Random Password Generator Command in Linux we Rarely Use

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Password generators are now in abundance. Particularly surprising are the many web applications for this purpose. The random.org service honestly admits that it generates passwords on the server side and it is contraindicated to use them for anything serious. Other services claim to generate passwords locally using JavaScript, but whether or not to take their word for it and whether their approach ensures that leaks are safe is a tricky one.

At the same time, a random password generator has been present in the repositories of all Linux distributions since the nineties and is called

. Many passwords that you have received in your life are most likely generated by him.

Interestingly, its author is Theodore Tso, the one who developed the ext2 filesystem and its journaled versions ext3 and ext4.

For example,

16 1 will generate one sixteen character password.

If you do not specify the second argument (the number of passwords), then by default in interactive mode

will generate as many as eighty passwords - four columns of twenty lines. As conceived by the authors, this should protect the user from those who like to look into someone else's screen.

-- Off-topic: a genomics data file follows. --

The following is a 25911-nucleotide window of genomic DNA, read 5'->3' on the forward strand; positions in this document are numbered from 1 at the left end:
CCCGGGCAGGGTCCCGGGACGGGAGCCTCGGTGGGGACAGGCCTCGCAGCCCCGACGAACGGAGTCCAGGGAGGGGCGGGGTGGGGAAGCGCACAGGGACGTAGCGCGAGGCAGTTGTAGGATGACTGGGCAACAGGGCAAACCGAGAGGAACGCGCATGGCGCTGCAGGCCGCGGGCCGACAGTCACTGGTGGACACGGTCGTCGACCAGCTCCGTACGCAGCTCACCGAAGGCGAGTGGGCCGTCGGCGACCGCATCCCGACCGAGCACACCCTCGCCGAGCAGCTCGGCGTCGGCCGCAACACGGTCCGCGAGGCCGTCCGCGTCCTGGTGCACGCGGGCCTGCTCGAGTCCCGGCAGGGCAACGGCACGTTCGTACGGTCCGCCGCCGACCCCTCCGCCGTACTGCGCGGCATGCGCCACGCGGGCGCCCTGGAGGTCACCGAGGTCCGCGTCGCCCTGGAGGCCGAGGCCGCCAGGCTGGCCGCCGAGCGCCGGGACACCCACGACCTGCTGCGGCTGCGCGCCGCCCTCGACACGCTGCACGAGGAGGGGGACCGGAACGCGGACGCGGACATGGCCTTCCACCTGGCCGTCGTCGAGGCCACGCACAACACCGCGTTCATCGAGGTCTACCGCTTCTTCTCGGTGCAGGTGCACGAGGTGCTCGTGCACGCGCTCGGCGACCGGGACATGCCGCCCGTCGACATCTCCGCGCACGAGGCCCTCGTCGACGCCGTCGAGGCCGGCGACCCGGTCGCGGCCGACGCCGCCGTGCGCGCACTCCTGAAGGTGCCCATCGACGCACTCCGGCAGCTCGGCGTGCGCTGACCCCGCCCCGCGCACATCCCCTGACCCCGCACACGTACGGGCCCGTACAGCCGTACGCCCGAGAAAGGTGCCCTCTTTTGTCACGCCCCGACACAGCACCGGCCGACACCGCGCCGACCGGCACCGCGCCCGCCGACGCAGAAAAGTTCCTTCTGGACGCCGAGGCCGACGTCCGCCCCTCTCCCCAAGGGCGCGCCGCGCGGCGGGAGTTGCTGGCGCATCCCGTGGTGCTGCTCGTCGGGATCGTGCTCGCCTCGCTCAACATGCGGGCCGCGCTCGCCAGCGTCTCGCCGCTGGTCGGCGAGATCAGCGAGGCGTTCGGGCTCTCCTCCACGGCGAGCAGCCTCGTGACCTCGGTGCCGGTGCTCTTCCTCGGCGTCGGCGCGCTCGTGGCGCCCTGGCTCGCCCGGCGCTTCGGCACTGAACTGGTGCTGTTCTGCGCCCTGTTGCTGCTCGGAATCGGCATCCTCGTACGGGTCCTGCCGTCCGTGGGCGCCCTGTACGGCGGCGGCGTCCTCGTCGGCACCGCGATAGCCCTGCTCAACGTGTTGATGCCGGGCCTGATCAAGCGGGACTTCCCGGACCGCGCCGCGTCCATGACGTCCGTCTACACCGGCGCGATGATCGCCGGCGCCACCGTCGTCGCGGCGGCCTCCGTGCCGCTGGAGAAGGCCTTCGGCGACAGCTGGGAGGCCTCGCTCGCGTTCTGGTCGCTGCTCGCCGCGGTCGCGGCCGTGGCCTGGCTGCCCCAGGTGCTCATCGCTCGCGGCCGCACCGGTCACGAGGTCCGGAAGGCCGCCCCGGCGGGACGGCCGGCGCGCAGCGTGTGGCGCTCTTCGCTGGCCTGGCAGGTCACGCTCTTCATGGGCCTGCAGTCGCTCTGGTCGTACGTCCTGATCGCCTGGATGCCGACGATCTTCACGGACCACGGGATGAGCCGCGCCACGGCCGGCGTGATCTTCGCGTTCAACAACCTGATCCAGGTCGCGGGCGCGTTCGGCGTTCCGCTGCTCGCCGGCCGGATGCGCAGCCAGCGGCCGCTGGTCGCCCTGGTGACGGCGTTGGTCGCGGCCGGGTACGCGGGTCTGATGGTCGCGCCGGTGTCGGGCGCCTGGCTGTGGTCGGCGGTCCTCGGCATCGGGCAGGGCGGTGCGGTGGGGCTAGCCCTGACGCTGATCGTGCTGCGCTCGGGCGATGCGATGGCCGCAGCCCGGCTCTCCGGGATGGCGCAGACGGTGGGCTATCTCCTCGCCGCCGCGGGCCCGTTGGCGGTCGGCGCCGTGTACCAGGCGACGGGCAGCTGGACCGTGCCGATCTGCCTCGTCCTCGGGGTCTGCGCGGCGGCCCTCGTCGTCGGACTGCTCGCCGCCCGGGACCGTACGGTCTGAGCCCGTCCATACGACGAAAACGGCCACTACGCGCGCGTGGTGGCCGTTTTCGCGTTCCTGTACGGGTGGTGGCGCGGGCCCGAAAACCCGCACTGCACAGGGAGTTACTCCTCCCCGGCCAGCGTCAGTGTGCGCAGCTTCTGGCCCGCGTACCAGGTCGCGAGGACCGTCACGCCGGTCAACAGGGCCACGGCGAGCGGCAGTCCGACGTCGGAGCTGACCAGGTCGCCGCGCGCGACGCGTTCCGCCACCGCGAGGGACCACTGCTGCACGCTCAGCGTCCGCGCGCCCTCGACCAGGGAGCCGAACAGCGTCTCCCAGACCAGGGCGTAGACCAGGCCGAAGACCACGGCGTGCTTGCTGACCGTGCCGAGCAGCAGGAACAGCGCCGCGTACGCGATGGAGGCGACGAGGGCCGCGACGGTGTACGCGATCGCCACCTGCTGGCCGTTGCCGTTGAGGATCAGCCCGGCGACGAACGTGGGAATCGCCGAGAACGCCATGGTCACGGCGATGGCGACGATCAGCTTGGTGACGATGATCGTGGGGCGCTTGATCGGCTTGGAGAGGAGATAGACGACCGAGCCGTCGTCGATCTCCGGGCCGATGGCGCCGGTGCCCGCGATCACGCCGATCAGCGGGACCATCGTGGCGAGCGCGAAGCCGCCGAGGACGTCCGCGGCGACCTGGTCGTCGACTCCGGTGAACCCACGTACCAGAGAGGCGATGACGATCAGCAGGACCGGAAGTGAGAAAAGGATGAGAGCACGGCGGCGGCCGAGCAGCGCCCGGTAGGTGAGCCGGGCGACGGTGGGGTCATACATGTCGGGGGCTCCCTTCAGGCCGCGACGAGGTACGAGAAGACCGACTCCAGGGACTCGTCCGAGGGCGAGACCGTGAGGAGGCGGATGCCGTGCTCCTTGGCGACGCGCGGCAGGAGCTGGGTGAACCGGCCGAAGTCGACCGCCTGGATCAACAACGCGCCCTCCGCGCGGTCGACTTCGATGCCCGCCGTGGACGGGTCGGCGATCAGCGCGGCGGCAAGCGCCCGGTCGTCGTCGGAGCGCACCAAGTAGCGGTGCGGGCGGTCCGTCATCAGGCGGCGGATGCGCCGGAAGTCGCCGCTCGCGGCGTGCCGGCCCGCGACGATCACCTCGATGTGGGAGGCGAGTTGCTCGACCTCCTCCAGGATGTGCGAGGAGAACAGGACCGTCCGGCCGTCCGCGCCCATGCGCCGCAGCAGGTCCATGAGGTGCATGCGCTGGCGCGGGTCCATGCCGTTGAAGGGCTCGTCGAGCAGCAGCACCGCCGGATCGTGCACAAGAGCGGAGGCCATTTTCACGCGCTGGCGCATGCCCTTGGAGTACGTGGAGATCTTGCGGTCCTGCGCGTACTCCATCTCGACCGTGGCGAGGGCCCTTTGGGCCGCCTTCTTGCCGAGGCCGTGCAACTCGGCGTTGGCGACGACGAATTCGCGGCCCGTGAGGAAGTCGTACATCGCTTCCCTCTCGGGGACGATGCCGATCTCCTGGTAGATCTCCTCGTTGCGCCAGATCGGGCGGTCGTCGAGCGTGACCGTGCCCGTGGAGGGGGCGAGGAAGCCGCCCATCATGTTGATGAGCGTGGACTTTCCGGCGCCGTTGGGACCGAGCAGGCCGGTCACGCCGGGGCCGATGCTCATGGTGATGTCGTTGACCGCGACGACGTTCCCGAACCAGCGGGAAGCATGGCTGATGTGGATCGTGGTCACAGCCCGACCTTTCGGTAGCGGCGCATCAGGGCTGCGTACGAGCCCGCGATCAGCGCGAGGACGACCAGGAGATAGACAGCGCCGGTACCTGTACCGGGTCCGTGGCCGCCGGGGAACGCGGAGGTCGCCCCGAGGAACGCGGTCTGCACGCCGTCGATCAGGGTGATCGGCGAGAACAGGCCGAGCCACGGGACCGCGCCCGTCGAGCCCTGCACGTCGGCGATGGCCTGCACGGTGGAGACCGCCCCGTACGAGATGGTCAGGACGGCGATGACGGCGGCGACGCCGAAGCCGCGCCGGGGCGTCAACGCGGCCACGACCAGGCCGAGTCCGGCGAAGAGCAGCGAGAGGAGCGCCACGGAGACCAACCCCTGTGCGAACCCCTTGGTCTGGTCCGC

So if you starting an online site, an eCommerce shop or any other use case that requires a password, the user generates a whole password table and copies or memorizes one random one from it. In this case, an attacker or an excessively curious office colleague will not be able to find out which password out of eight dozen the user has chosen. In the days of massive remote work, this argument seems a bit taut, and it is doubtful that passwords are so easy to remember.

In modern times, the

-s / - secure
option is much more useful, which generates completely random passwords with no claim to readability. You can also add -B / - ambiguous to it, which excludes appearance-like characters like O / 0 and 1 / I from the output.

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